Bush leaning to right on judicial issues

Appointments: Gregory withdrawal and downsizing of ABA's role should trouble unifiers.

March 24, 2001

FOR ALL HIS talk of bipartisanship and unifying the country, President Bush is sending signals that he is in no mood to compromise his staunch conservatism on judicial appointments.

Two examples: The administration has dropped the American Bar Association from the process of screening federal judicial candidates.

And, Mr. Bush has withdrawn former President Clinton's nomination of Judge Roger L. Gregory to the 4th U.S. Circuit Court of Appeals, which hears lower-court appeals from Maryland and four other states.

It seems that Mr. Bush is trying to settle old scores and new ones.

The elephants haven't forgotten that the ABA gave lower scores than they expected to former Judge Robert Bork and Justice Clarence Thomas when they were vying for U.S. Supreme Court seats. To them, this was proof that the ABA is a leftist organization whose role must be diminished.

Nonsense. The ABA committee that rates federal judicial candidates for experience, wisdom and temperament is a bipartisan group. Its members can't participate in political activity.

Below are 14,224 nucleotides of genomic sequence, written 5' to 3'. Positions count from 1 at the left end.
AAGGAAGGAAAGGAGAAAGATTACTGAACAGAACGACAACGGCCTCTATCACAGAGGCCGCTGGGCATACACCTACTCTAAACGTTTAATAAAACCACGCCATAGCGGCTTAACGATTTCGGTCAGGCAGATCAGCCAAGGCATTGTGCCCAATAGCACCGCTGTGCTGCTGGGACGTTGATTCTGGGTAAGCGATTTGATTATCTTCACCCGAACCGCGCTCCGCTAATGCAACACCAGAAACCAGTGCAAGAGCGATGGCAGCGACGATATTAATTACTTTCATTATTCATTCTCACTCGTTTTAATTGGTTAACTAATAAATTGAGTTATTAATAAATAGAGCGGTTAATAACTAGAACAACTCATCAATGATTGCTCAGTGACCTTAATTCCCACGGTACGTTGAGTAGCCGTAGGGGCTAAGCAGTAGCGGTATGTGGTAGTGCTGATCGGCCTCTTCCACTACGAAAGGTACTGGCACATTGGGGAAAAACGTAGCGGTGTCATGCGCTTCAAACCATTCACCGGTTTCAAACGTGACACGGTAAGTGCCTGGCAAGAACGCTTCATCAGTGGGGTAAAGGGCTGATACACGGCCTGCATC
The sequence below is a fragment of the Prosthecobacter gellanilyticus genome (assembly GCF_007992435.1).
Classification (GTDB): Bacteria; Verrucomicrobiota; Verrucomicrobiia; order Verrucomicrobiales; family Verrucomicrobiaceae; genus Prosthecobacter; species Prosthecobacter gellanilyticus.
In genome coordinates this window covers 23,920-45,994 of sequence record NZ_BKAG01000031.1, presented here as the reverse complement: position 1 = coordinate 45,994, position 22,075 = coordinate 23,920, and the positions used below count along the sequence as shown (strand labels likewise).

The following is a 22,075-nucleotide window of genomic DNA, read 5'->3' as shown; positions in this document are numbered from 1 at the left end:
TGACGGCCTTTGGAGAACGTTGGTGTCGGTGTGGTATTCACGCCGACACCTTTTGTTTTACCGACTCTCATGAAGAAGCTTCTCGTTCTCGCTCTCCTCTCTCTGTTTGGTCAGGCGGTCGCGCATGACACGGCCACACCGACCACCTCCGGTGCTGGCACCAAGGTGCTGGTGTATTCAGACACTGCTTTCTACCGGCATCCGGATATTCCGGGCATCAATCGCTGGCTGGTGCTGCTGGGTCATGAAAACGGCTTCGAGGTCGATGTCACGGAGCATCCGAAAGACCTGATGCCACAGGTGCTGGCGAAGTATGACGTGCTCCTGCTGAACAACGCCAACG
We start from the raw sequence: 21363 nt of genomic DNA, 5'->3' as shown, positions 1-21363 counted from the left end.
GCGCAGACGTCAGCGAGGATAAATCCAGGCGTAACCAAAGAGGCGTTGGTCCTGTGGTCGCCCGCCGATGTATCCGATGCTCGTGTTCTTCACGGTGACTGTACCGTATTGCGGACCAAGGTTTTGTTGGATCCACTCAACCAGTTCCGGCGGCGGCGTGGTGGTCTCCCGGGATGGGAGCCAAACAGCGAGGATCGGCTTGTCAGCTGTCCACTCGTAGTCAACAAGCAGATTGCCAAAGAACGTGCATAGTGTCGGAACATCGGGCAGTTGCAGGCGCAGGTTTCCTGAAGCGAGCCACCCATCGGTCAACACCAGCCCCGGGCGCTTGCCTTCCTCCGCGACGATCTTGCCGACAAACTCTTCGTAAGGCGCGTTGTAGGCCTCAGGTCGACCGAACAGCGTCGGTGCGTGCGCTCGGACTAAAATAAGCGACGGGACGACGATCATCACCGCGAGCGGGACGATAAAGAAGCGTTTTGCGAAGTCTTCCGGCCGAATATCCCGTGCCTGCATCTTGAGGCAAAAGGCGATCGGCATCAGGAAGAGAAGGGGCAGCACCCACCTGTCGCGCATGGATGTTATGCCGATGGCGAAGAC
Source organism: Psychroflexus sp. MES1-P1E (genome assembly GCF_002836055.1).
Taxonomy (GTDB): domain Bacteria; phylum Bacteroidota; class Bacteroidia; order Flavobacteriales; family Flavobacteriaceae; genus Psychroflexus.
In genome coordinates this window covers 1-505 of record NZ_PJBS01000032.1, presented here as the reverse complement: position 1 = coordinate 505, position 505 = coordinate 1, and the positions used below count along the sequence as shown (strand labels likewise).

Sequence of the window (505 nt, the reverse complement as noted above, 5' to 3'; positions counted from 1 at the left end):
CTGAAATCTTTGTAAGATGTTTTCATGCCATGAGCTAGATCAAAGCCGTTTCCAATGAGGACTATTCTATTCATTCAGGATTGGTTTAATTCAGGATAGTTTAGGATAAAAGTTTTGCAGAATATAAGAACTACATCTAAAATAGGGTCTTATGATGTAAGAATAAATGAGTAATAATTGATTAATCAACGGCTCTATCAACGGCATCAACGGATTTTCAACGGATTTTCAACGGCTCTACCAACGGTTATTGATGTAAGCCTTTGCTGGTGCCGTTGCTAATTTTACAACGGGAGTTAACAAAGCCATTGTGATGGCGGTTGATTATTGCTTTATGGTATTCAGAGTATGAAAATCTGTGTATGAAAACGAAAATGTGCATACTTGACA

But those facts don't seem to matter when a political agenda is at stake. That's disappointing to anyone who thought Mr. Bush would bring a fresh approach.

Moreover, there's talk that Mr. Bush will try to bring conservative groups into the screening process. To call this balance, as the administration does, is ridiculous. One organization mentioned is the Federalist Society, an unabashedly right-wing group whose board of visitors is co-chaired by Mr. Bork and Republican Utah Sen. Orrin Hatch, who as chair of the Senate Judiciary Committee has played an important role in keeping the 4th Circuit bench all-white.

Mr. Bush's decision to withdraw Judge Gregory's nomination was another disappointment. This was a chance for the president to extend a hand of unity by supporting a highly qualified African-American judge's appointment to the 4th Circuit. Instead, he gave the judge the back of his hand. The administration has hinted that Judge Gregory could be renominated, but that's not a sure thing.

It's not fair for the president to keep Mr. Gregory holding his breath again. But then, Republicans haven't bothered themselves with fairness when it comes to carrying out their judicial agenda.

It's just about politics -- the kind Mr. Bush had said he would avoid.

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